Question:  I just want to ask one question actually about Israel in this situation, in which Israel made a representation about a promise they said the Secretary-General had made apparently in a tête-à-tête meeting.  The Secretary-General and your Office said that’s not true, we deny that.  So, it’s not the case that when Presidents or interlocutors make representations you don’t represent, it just seems like, given the controversy that surrounded the panel, given that the meeting with the panel wasn’t in his schedule, some conclude that he is somehow now ashamed of this panel or won’t include in the summary.  Why wouldn’t he include his panel in the summary…?

Spokesperson:  Matthew, with respect, with respect, the panel that you are talking about, we have spoken about that openly here.  We’ve told you about the fact that they met.  I don’t really see what your problem is there.  What is your next question?

Question:  I’ll ask this.  There is a report…

Spokesperson:  And then I might turn to some other people who might have some questions too.  In fact I will take a question from someone else first and then I’ll come back to you, okay?  Yes?

Question:  Thanks, Martin.  The relationship between Japan and China has been deteriorating since the Chinese boat collided with the Japanese Coast Guard ship.  And I think it goes far beyond their bilateral relation, because many regional countries are very concerned about how the situation develops.  And it could have a bad impact on the global economy or global stability.  Do you have any comments on the current situation?

Spokesperson:  Well, what I can tell you is that the Secretary-General hopes that China and Japan, which as you noted are two good neighbours, will resolve their current difficulties in an amicable way.  And I would also add that the Secretary-General believes that good cooperation between these two nations is essential.  That’s what I can tell you.  Yes, Masood?

Question:  Martin, today in the United Nations General Assembly debate, the Indian Foreign Minister accused Pakistan of allowing its territory to be used by terrorists to attack inside India.  And yesterday, Pakistan’s Foreign Minister said that he has asked the international community to intervene in Kashmir, where 100 people have been killed by the Indian security forces.  Now, my question is, the rhetoric now is going at a higher pitch and India and Pakistan have been at war three times already on the issue of Kashmir; will the Secretary-General at any point in time use his good offices to somehow intervene in this matter?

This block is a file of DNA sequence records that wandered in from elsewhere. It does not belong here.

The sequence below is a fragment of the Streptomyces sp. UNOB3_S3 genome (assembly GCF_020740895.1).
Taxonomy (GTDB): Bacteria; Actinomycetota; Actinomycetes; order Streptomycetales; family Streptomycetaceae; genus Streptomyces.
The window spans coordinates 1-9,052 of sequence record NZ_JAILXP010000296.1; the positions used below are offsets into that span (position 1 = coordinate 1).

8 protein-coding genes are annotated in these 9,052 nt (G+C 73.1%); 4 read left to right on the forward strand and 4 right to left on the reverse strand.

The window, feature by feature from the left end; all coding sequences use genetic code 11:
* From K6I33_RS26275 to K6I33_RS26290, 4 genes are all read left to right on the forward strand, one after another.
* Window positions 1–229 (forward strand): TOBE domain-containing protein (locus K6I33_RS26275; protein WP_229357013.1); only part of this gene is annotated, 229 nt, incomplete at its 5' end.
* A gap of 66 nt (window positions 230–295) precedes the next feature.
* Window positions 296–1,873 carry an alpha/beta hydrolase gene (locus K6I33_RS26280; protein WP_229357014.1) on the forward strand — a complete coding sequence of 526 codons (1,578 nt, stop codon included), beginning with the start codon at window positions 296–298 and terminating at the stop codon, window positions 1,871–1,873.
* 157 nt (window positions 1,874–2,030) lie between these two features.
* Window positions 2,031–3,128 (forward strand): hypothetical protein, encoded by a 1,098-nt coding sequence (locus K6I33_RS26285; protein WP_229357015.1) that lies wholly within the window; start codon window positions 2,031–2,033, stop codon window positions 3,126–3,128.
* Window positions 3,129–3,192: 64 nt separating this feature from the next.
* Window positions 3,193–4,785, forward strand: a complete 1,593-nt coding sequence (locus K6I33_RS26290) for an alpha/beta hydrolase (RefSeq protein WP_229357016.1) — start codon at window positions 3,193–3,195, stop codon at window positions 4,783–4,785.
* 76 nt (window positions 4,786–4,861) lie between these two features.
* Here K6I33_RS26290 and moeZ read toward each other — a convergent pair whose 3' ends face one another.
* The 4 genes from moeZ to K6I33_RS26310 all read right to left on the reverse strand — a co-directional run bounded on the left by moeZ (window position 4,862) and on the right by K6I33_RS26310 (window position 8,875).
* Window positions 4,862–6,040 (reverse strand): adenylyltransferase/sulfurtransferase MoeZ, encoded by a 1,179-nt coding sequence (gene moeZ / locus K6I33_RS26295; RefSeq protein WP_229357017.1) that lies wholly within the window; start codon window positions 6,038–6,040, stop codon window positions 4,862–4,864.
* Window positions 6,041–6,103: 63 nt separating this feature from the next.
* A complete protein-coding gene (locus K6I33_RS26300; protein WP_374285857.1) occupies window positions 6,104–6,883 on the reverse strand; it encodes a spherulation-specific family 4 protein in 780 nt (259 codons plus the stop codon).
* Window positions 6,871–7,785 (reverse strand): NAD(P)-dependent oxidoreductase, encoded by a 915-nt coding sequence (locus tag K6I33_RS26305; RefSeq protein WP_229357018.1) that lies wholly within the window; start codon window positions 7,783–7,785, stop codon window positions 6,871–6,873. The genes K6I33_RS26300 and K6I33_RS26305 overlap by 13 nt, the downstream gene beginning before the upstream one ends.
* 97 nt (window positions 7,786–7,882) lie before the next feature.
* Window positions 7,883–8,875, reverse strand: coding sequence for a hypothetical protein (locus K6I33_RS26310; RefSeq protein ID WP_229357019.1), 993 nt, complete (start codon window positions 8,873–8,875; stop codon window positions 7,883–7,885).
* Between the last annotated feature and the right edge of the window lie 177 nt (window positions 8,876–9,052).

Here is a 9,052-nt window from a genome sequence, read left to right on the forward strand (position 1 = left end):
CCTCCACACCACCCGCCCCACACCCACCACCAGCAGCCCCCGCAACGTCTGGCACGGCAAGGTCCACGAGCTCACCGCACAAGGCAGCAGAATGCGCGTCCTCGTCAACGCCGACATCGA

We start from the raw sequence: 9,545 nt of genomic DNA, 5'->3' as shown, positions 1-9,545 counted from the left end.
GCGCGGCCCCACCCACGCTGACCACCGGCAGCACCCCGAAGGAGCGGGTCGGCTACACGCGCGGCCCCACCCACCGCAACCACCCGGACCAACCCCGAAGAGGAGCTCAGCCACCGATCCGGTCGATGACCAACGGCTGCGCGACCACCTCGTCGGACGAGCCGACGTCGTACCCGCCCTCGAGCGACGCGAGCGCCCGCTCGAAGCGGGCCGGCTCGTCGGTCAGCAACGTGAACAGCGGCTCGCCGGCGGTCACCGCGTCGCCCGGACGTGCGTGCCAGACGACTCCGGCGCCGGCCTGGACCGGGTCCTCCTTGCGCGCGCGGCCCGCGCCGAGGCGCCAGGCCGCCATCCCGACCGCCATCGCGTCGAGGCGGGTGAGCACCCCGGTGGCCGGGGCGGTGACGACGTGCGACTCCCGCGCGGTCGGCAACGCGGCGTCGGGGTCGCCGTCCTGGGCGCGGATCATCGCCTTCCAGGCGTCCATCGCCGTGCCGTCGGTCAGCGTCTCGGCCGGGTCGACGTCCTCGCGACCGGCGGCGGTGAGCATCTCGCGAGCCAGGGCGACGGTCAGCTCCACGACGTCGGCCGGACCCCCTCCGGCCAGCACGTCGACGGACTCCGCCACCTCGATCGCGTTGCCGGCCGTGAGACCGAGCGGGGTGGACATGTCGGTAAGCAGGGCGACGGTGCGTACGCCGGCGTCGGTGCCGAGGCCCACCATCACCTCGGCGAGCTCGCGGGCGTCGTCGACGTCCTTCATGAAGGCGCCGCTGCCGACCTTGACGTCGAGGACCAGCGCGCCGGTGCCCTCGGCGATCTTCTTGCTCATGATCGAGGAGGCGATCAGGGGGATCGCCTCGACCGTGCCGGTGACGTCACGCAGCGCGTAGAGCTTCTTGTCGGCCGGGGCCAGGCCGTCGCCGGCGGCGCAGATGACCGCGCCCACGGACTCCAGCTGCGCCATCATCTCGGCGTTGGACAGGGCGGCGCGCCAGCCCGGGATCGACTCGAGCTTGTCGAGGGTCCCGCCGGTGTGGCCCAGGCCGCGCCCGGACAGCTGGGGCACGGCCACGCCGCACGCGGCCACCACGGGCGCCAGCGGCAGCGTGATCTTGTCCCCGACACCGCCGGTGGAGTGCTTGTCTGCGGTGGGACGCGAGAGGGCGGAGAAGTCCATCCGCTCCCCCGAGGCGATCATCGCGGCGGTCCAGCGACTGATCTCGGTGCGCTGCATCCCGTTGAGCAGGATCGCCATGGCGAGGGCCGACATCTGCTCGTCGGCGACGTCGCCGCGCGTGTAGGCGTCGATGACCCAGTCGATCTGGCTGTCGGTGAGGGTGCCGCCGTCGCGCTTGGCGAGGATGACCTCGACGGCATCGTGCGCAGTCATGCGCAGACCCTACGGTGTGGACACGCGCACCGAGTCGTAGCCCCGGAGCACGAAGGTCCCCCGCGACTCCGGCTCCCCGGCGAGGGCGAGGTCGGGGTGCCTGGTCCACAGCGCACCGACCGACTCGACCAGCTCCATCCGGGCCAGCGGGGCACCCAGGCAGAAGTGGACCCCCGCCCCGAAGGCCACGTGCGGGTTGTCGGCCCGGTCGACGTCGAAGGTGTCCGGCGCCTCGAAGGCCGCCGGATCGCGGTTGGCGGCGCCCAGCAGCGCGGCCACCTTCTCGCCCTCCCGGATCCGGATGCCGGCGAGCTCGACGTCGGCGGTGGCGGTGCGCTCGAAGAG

Spokesperson:  I don’t have anything to say on that right now.  If I do, then I’ll let you know.  But clearly we, like everybody else, have heard the speeches, but we don’t have any comment on them.  Yes, Giampaolo?

Question:  Did the Secretary-General have any occasion during the intense week last week of improving his relation with North Korea?  And any reaction to the North Korean appointment of the son of the great leader as the new [inaudible]?

Spokesperson:  Well, you will have seen that the Secretary-General had a meeting with the Vice Foreign Minister; that was one of the many bilateral meetings that took place.  You will have seen the readout, however satisfactory or unsatisfactory that may be.  But you will have seen the readout.  That’s what we can tell you.  On the second question, I think that you can imagine that the Secretary-General and other people in his immediate team of advisers [are] watching developments in the DPRK [Democratic People’s Republic of Korea] with the same interest that you are.  Mr. Abbadi?

Question:  Thank you, Martin.  Did the Secretary-General welcome the fact that [United States] President Obama has asked [Israeli] Prime Minister [Benjamin] Netanyahu to extend the moratorium by two months to allow the peace process to resume?

Spokesperson:  The Secretary-General himself has called — as have many others, including President [Barack] Obama — for this moratorium to be continued because it provided an important space, time for the talks to become direct as opposed to indirect.  The Secretary-General has also, you’ve heard him say this week on a number of occasions, that he would wish for there to be progress on that front.  Yes, Matthew, last question, and then I am handing over to Jean Victor.